We Are Becoming Cyborgs
Our species has already augmented our natural lifespan through our technology: drugs, supplements, replacement parts for virtually all bodily systems, and many other interventions. We have devices to replace our hips, knees, shoulders, elbows, wrists, jaws, teeth, skin, arteries, veins, heart valves, arms, legs, feet, fingers, and toes, and systems to replace more complex organs (for example, our hearts) are beginning to be introduced. As we learn the operating principles of the human body and brain, we will soon be in a position to design vastly superior systems that will last longer and perform better, without susceptibility to breakdown, disease, and aging.
One example of a conceptual design for such a system, called Primo Posthuman, was created by artist and cultural catalyst Natasha Vita-More. Her design is intended to optimize mobility, flexibility, and superlongevity. It envisions features such as a metabrain for global-net connection with a prosthetic neocortex of Al interwoven with nanobots, solar-protected smart skin that has biosensors for tone and texture changeability, and high-acuity senses. Although version 2.0 of the human body is an ongoing grand project that will ultimately result in the radical upgrading of all our physical and mental systems, we will implement it one small, benign step at a time.
So What's Left? Let's consider where we are, circa early 2030s. We've eliminated the heart, lungs, red and white blood cells, platelets, pancreas, thyroid and all the hormone-producing organs, kidneys, bladder, liver, lower esophagus, stomach, small intestines, large intestines, and bowel. What we have left at this point is the skeleton, skin, sex organs, sensory organs, mouth and upper esophagus, and brain. The skeleton is a stable structure, and we already have a reasonable understanding of how it works. We can now replace parts of it (for example, artificial hips and joints), although the procedure requires painful surgery, and our current technology for doing so has serious limitations. Interlinking nanobots will one day provide the ability to augment and ultimately replace the skeleton through a gradual and noninvasive process. The human skeleton version 2.0 will be very strong, stable, and self-repairing.
We will not notice the absence of many of our organs, such as the liver and pancreas, since we do not directly experience their operation. But the skin, which includes our primary and secondary sex organs, may prove to be an organ we will actually want to keep, or we may at least want to maintain its vital functions of communication and pleasure. However, we will ultimately be able to improve on the skin with new nanoengineered supple materials that will provide greater protection from physical and thermal environmental effects while enhancing our capacity for intimate communication. The same observation holds for the mouth and upper esophagus, which constitute the remaining aspects of the digestive system that we use to experience the act of eating.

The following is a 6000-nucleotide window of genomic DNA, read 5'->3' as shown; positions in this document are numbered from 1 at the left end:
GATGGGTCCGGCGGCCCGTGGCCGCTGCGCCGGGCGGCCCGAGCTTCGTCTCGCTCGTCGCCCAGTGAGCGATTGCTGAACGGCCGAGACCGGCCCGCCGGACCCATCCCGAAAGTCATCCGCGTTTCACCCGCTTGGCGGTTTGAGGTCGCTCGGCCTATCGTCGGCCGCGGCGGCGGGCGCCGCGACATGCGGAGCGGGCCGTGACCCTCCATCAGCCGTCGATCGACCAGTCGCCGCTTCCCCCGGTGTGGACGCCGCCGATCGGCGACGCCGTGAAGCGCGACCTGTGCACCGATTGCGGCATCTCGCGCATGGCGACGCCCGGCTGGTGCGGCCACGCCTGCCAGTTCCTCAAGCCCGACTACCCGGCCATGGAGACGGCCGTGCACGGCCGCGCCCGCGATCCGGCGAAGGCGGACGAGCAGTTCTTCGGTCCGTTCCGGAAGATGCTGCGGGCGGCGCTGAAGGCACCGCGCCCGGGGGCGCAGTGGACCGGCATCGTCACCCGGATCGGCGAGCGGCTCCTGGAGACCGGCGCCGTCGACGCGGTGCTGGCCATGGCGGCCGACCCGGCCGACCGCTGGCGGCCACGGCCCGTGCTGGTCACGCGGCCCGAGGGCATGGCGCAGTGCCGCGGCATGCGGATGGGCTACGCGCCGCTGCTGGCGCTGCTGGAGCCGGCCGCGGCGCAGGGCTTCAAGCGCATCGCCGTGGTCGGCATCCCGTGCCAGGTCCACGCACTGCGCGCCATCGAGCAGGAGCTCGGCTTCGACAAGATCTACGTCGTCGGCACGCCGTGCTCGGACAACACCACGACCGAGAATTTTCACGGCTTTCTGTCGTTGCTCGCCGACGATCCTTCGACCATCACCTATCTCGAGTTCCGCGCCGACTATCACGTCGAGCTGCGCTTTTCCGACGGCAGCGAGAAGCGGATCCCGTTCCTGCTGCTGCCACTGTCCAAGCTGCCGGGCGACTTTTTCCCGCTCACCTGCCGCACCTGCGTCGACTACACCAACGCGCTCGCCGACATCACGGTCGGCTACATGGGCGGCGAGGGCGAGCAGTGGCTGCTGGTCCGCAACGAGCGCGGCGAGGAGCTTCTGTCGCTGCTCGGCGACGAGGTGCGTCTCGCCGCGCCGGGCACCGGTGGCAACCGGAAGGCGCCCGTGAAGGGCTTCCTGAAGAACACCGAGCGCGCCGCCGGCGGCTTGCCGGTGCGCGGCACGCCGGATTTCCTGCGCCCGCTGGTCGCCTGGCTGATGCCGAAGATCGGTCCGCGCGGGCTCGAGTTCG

We Are Becoming Cyborgs.
The human body version 2.0 scenario represents the continuation of a long-standing trend in which we grow more intimate with our technology. Computers started out as large, remote machines in air-conditioned rooms tended by white-coated technicians. They moved onto our desks, then under our arms, and now into our pockets. Soon, we'll routinely put them inside our bodies and brains.
We are still the masters of our fate. Rational thinking, even assisted by any conceivable electronic computors, cannot predict the future. All it can do is to map out the probability space as it appears at the present and which will be different tomorrow when one of the infinity of possible states will have materialized. Technological and social inventions are broadening this probability space all the time; it is now incomparably larger than it was before the industrial revolution—for good or for evil.
The future cannot be predicted, but futures can be invented.
It was man’s ability to invent which has made human society what it is. The mental processes of inventions are still mysterious. They are rational but not logical, that is to say, not deductive.
Let an ultraintelligent machine be defined as a machine that can far surpass all the intellectual activities of any man however clever. Since the design of machines is one of these intellectual activities, an ultraintelligent machine could design even better machines; there would then unquestionably be an ‘intelligence explosion’, and the intelligence of man would be left far behind. Thus the first ultraintelligent machine is the last invention that man need ever make, provided that the machine is docile enough to tell us how to keep it under control.
Social media has given everyone a virtual megaphone to broadcast every thought, along with the means to filter out any contrary view [...] The result is a creeping sense of isolation and emptiness, which leads people to swipe, tap, and click all the more. Digital distraction keeps the mind occupied but does little to nurture it, much less cultivate depth of feeling, which requires the resonance of another’s voice within our very bones and psyches.
Moravec's paradox is the observation by artificial intelligence and robotics researchers that, contrary to traditional assumptions, reasoning (which is high-level in humans) requires very little ...
Almost always the men who achieve these fundamental inventions of a new paradigm have been either very young or very new to the field whose paradigm they change. And perhaps that point need not have been made explicit, for obviously these are the men who, being little committed by prior practice to the traditional rules of normal science, are particularly likely to see that those rules no longer define a playable game and to conceive another set that can replace them.